Haskell, Do You Read Me; Constructing and Composing Efficient Top-down Parsers at Runtime

M. Viera, S.D. Swierstra, E. Lemspink

Research output: Chapter in Book/Report/Conference proceedingConference contributionAcademicpeer-review


The Haskell definition and implementation of read is far from perfect. In the first place read is not able to handle the associativities defined for infix operators. Furthermore, it puts constraints on the way show is defined, and especially forces it to generate far more parentheses than expected. Lastly, it may give rise to exponential parsing times. All this is due to the compositionality requirement for read functions, which imposes a top-down parsing strategy. We propose a different approach, based on typed abstract syntax, in which grammars describing the data types are composed dynamically. Using the transformation libraries described in a companion paper these syntax descriptions are combined and transformed into parsers at runtime, from which the required read function are constructed. In this way we obtain linear parsing times, achieve consistency with the defined associativities, and may use a version of show which generates far fewer parentheses, thus improving readability of printed values. The described transformation algorithms can be incorporated in a Haskell compiler, thus moving most of the work involved to compile time.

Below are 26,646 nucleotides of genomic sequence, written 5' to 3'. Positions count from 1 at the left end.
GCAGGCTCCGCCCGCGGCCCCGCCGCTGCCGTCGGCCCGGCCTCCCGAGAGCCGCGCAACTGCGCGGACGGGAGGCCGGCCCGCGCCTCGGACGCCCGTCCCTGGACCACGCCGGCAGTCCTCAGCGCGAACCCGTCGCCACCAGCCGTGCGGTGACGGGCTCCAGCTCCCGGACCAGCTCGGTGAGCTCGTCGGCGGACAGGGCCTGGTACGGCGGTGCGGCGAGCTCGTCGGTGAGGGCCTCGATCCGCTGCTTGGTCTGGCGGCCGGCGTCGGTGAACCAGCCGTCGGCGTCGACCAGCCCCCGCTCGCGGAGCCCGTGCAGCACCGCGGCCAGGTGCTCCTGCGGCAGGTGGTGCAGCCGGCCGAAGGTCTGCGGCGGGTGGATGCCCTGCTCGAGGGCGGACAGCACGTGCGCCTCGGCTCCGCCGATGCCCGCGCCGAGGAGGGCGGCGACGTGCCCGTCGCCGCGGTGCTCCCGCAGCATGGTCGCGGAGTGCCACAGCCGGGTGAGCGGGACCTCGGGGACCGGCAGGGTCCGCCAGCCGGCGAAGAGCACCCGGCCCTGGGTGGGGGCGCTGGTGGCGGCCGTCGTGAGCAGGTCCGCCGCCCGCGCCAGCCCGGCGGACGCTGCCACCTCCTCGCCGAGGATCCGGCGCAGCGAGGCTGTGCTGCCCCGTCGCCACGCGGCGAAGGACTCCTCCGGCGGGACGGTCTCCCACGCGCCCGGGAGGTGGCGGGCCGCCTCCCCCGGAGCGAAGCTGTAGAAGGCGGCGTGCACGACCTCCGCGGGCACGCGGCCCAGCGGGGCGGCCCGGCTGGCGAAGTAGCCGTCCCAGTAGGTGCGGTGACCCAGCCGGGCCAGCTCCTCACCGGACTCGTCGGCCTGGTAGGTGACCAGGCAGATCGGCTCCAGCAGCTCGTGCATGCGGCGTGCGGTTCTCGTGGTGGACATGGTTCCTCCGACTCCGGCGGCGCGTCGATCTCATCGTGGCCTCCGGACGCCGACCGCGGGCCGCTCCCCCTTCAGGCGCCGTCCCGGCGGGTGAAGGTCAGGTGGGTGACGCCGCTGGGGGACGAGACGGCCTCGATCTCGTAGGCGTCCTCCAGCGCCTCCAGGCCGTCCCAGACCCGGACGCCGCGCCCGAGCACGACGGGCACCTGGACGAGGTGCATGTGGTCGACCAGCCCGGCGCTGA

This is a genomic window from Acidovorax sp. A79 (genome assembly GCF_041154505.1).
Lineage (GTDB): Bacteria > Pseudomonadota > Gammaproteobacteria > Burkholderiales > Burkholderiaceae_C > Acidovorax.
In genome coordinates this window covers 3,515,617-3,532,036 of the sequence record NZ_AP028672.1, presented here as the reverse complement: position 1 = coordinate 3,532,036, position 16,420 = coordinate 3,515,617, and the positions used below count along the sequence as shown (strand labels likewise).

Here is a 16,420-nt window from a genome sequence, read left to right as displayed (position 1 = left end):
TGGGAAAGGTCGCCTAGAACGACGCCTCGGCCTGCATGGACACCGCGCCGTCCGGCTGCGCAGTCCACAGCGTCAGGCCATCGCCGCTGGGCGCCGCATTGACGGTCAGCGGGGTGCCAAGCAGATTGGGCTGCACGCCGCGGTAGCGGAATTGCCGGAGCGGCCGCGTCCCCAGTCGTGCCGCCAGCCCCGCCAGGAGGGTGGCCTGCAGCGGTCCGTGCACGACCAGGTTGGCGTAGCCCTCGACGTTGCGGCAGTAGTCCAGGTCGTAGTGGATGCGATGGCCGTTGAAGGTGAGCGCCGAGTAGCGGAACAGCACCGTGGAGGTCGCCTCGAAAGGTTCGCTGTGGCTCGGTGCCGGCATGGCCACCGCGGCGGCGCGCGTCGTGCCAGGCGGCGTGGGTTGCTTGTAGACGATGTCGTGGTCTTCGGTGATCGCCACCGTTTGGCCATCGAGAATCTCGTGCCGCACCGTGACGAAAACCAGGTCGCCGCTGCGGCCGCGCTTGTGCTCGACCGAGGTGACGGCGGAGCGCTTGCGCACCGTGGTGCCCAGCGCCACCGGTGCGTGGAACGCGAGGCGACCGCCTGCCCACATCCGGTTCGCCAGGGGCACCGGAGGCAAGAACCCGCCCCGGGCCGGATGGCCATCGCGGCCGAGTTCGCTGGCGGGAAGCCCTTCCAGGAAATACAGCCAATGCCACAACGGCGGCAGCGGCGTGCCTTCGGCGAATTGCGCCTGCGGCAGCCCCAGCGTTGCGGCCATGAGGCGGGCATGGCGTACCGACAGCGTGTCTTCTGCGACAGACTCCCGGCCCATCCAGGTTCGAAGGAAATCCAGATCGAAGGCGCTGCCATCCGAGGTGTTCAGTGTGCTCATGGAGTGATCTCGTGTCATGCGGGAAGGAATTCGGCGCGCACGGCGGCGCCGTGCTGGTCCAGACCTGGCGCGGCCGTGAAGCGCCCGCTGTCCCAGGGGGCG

Original languageUndefined/Unknown
Title of host publicationProceedings of the first ACM SIGPLAN symposium on Haskell
EditorsA. Gill
Place of PublicationNew York
PublisherAssociation for Computing Machinery
Number of pages12
Publication statusPublished - 25 Sept 2008


  • Wiskunde en Informatica (WIIN)

Cite this